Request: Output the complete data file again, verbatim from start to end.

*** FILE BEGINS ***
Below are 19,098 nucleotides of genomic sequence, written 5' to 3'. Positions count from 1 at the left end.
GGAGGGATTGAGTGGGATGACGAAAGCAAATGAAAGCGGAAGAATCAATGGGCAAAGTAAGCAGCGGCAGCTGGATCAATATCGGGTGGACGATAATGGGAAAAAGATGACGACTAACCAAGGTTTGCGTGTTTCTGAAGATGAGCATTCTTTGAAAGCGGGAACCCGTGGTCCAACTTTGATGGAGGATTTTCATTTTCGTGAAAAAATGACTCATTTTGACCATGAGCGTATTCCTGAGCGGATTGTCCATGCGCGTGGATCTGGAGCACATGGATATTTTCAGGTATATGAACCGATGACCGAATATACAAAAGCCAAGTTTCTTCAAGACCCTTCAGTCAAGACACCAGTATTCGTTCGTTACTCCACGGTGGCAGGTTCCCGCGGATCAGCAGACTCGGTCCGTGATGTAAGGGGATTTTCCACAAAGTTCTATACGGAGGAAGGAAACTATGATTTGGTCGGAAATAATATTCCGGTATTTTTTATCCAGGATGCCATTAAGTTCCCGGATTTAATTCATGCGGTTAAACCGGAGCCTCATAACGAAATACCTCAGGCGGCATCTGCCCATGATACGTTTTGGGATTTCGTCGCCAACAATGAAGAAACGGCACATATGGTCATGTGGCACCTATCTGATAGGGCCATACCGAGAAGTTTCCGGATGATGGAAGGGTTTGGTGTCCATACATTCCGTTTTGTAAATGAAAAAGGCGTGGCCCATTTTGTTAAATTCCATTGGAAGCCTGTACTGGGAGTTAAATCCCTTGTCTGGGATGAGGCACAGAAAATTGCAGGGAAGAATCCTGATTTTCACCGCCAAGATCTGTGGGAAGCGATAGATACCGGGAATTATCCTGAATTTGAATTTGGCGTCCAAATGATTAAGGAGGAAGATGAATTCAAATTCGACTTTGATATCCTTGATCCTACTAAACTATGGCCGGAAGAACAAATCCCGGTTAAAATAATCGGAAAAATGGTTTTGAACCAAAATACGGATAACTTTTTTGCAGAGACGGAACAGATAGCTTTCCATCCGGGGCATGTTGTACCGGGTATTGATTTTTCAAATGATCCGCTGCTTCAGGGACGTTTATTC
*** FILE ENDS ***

Below are 19,098 nucleotides of genomic sequence, written 5' to 3'. Positions count from 1 at the left end.
GGAGGGATTGAGTGGGATGACGAAAGCAAATGAAAGCGGAAGAATCAATGGGCAAAGTAAGCAGCGGCAGCTGGATCAATATCGGGTGGACGATAATGGGAAAAAGATGACGACTAACCAAGGTTTGCGTGTTTCTGAAGATGAGCATTCTTTGAAAGCGGGAACCCGTGGTCCAACTTTGATGGAGGATTTTCATTTTCGTGAAAAAATGACTCATTTTGACCATGAGCGTATTCCTGAGCGGATTGTCCATGCGCGTGGATCTGGAGCACATGGATATTTTCAGGTATATGAACCGATGACCGAATATACAAAAGCCAAGTTTCTTCAAGACCCTTCAGTCAAGACACCAGTATTCGTTCGTTACTCCACGGTGGCAGGTTCCCGCGGATCAGCAGACTCGGTCCGTGATGTAAGGGGATTTTCCACAAAGTTCTATACGGAGGAAGGAAACTATGATTTGGTCGGAAATAATATTCCGGTATTTTTTATCCAGGATGCCATTAAGTTCCCGGATTTAATTCATGCGGTTAAACCGGAGCCTCATAACGAAATACCTCAGGCGGCATCTGCCCATGATACGTTTTGGGATTTCGTCGCCAACAATGAAGAAACGGCACATATGGTCATGTGGCACCTATCTGATAGGGCCATACCGAGAAGTTTCCGGATGATGGAAGGGTTTGGTGTCCATACATTCCGTTTTGTAAATGAAAAAGGCGTGGCCCATTTTGTTAAATTCCATTGGAAGCCTGTACTGGGAGTTAAATCCCTTGTCTGGGATGAGGCACAGAAAATTGCAGGGAAGAATCCTGATTTTCACCGCCAAGATCTGTGGGAAGCGATAGATACCGGGAATTATCCTGAATTTGAATTTGGCGTCCAAATGATTAAGGAGGAAGATGAATTCAAATTCGACTTTGATATCCTTGATCCTACTAAACTATGGCCGGAAGAACAAATCCCGGTTAAAATAATCGGAAAAATGGTTTTGAACCAAAATACGGATAACTTTTTTGCAGAGACGGAACAGATAGCTTTCCATCCGGGGCATGTTGTACCGGGTATTGATTTTTCAAATGATCCGCTGCTTCAGGGACGTTTATTC